Date: January 17th, 2019
About Tyler Nelson
Tyler Nelson has a lot of qualifications, so I’m going to let his website sum those up for you:
Tyler is a second generation chiropractor whose father was a leader in chiropractic sports medicine for many years. In graduate school he did a dual doctorate and masters degree program in exercise science with an emphasis on tendon loading. He completed his masters degree at BYU and was a physician for the athletics department for 4 years out of school. He currently is the owner of Camp4 Human Performance where he treats clients through his license as a chiropractic physician. He also teaches anatomy and physiology at a local college in Utah and is an instructor for the Performance Climbing Coach seminar series and a certified instructor for gobstrong. When he’s not working he’s climbing or hiking outside with his family.
You can find Tyler in Salt Lake City at his clinic, Camp 4 Human Performance, where he tests athletes, creates programs, and treats all kinds of athletes for injuries.
I met Tyler at Steve Bechtel’s Climbing Training Seminar in Lander in May of 2017, where we were both instructors. Since then I’ve done 3 more seminars with him and 3 other podcast episodes (here and here and here). He is well-spoken and a wealth of knowledge about how the human body responds to climbing and training.
In my 2nd interview with Tyler, he explained how he uses a crane scale to test people’s power output and maximum strength with all kinds of exercises. It’s all about isometric training and testing (pulling on an inanimate object to either gain strength or test your max strength). He wrote 2 articles for us all about that topic:
- Preparing to Try Hard Part 1: Isometric Testing and P.A.P. for Coaches
- Quantifying Isometrics Part 2: Program Auto-Regulation and Its Implications on Finger Training
This time on the podcast, we’re focusing on the new technology he’s helped to create and the data you can glean from it for yourself or your athletes. It’s a Custom Strain Gauge called the Exsurgo gStrength500 that includes an app so you can see how strong you are over a period of time. To give you an example, during our PCC events Tyler will test all the athletes with this strain gauage using a fingerboard setup like the one shown above with Alex Puccio. He asks the athletes to pull as hard as they can for 10 seconds or 30 seconds. With the device and the app, you can see how hard they’re pulling and how long they can maintain that force.
The results from this kind of testing can tell you if you’re lacking anaerobic power, aerobic output, or if you just need to be stronger all around. It can also tell you if you’re one of the people who can try really hard, which is good information in itself.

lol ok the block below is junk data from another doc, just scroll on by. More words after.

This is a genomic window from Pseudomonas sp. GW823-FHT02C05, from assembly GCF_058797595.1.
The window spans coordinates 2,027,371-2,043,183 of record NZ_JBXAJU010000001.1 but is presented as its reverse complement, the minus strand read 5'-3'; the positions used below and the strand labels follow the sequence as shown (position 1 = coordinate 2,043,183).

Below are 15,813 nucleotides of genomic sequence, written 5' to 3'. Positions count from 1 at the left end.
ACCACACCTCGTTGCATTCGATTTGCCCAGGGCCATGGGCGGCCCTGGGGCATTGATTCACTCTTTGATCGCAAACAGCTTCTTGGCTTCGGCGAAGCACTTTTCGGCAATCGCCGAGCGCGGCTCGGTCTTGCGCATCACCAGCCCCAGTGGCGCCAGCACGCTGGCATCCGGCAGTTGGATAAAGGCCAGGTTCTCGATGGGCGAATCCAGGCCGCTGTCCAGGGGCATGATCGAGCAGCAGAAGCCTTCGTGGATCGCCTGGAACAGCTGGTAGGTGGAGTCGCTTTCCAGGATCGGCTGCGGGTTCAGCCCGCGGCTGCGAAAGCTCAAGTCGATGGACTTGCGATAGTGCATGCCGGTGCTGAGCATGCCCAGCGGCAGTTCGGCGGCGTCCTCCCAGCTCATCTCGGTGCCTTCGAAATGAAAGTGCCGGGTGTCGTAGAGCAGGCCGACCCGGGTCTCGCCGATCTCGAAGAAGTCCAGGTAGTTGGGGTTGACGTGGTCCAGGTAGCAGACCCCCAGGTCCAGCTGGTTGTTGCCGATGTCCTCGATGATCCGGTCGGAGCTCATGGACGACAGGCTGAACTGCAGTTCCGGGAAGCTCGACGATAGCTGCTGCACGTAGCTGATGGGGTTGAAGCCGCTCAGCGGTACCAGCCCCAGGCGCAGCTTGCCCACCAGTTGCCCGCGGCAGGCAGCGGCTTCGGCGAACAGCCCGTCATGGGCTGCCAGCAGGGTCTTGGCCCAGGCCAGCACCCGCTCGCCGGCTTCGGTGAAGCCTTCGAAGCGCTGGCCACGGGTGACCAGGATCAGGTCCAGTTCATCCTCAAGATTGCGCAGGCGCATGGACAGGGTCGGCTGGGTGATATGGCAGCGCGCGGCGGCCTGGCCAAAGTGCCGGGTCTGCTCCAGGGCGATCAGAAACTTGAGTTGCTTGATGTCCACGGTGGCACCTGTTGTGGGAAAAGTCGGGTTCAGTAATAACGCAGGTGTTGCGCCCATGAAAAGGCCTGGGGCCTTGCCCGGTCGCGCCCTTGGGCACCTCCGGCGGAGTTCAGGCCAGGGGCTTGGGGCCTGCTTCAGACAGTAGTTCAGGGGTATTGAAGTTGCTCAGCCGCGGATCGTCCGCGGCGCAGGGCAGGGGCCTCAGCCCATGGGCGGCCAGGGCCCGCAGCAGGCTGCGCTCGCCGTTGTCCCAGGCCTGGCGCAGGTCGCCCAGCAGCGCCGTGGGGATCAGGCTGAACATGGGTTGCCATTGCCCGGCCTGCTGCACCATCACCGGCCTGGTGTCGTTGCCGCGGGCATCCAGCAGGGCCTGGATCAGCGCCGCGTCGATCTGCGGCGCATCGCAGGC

In this interview, Tyler explains everything I’ve described above in detail and talks about the differences between route climbers and boulderers, and how the data can inform training programs for specific athletes. It’s super nerdy and very useful, and if you’re into that kind of stuff this episode is definitely for you.
DISCOUNT CODE: Also, Tyler asked the company to give you guys a discount of $90 off the product and they obliged. The code is “c4hp” at checkout, but please contact Tyler at email@example.com to go through him to purchase it.
Tyler Nelson Interview Details
- Background on isometric testing like this
- Why testing your strength to weight ratio is helpful
- When and why we should use this kind of device
- The new device he helped design
- Why this is better than normal testing and training
- The data he’s gotten from his boulderers vs route climbers
- How it’s changed Tyler’s training on himself and his athletes
Sample Data Sets
On the boulderer and the route climber’s data, compare their “Strength:weight” numbers (3rd item from top on left) and their Max Hang weight at the bottom. You can see that the boulderer’s strength to weight and max hang are much higher than the route climber’s. However, note that the route climber stays at a higher percentage of their max for longer during the 10 second test.
Graph of V14 bouldering athlete on 10 second max pull:
Graph of 5.14 sport climber on 10 second max pull:
Aerobic power graphing metric on trad climber:
This graph is good at representing how a coach would use the strain gauge to prescribe number of reps for an athlete using a repeater program for aerobic power. In this case the athlete drops below 85% after four reps. Therefore if we were to prescribe a repeater protocol for him we would cut it off at four reps. His strength to weightt ratio also indicates that there would be no additional load added to his body because his force does not supersede it often enough.
Climbing Training Seminar with Tyler Nelson, Bechtel, Me, etc..
If you’re interested in being a student at one of Steve Bechtel’s upcoming Performance Climbing Coach seminars, there’s one scheduled for May 18-20th in Fort Collins, CO and you can find more info on it here.
–>> GET MORE INFO
Tyler Nelson Links
- Personal website: camp4humanperformance.com
- Instagram: @c4hp
- Facebook: @camp4chiropractic
- My first interview with Tyler
- My second interview with Tyler
- My third interview with Tyler
Training Programs for You
Do you want a well-laid-out, easy-to-follow training program that will get you stronger quickly? Here’s what we have to offer on TrainingBeta. Something for everyone…
- Personal Training Online: www.trainingbeta.com/mercedes
- For Boulderers: Bouldering Training Program for boulderers of all abilities
- For Route Climbers: Route Climbing Training Program for route climbers of all abilities
- Finger Strength : www.trainingbeta.com/fingers
- All of our training programs: Training Programs Page
Please Review The Podcast on iTunes
Please give the podcast an honest review on iTunes here to help the show reach more curious climbers around the world.
Tyler Nelson photo of Alex Puccio using the ExSurgo gStrength500 in Tyler’s clinic.